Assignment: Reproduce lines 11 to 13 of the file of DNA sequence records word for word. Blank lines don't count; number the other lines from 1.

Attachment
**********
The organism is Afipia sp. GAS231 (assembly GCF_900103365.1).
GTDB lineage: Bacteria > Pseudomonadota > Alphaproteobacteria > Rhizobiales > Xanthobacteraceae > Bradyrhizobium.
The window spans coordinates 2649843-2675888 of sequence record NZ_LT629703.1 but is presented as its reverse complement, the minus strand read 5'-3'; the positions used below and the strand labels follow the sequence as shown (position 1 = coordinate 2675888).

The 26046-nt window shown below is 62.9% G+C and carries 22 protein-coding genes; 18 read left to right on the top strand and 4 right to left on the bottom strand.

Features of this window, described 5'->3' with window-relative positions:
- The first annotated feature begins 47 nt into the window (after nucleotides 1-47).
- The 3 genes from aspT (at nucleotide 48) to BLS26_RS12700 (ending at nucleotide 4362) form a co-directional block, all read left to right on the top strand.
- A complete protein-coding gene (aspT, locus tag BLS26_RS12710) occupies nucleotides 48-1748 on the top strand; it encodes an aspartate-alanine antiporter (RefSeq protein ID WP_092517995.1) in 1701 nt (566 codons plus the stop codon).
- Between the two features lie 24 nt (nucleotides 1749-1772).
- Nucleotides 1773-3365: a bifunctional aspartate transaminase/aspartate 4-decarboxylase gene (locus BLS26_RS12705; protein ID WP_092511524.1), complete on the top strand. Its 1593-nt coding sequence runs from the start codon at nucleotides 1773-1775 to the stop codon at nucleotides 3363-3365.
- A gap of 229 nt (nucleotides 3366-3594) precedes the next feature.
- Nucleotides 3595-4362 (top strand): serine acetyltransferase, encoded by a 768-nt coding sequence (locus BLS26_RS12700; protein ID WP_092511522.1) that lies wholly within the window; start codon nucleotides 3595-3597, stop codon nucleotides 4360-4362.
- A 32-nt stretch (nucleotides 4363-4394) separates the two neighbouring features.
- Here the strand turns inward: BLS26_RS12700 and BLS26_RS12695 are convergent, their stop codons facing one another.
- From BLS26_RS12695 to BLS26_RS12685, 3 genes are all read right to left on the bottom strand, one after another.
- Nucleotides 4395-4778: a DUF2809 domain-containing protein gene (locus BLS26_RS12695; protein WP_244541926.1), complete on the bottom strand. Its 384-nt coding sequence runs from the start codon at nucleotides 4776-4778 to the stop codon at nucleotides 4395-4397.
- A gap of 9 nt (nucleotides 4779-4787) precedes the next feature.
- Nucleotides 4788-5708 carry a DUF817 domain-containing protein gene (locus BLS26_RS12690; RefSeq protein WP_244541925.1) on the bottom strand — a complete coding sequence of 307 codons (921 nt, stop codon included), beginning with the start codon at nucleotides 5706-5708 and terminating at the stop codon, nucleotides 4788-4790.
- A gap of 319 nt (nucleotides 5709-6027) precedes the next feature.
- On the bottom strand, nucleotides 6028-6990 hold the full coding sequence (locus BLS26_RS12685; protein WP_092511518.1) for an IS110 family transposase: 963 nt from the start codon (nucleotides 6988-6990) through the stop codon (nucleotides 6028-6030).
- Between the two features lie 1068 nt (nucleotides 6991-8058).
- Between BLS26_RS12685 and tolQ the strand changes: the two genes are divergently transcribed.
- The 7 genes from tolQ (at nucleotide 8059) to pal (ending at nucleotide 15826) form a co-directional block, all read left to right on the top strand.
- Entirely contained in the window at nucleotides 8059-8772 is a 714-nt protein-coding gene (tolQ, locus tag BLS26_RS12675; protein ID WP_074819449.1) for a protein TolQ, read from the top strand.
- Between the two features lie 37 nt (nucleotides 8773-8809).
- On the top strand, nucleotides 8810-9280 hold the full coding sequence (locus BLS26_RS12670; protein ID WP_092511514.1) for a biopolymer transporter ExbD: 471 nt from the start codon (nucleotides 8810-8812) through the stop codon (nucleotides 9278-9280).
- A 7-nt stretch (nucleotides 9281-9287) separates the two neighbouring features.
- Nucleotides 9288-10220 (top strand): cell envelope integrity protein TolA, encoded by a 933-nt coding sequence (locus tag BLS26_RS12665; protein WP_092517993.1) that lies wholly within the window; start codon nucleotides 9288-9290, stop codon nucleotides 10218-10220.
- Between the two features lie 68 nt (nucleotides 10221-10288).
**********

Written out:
- A gap of 229 nt (nucleotides 3366-3594) precedes the next feature.
- Nucleotides 3595-4362 (top strand): serine acetyltransferase, encoded by a 768-nt coding sequence (locus BLS26_RS12700; protein ID WP_092511522.1) that lies wholly within the window; start codon nucleotides 3595-3597, stop codon nucleotides 4360-4362.
- A 32-nt stretch (nucleotides 4363-4394) separates the two neighbouring features.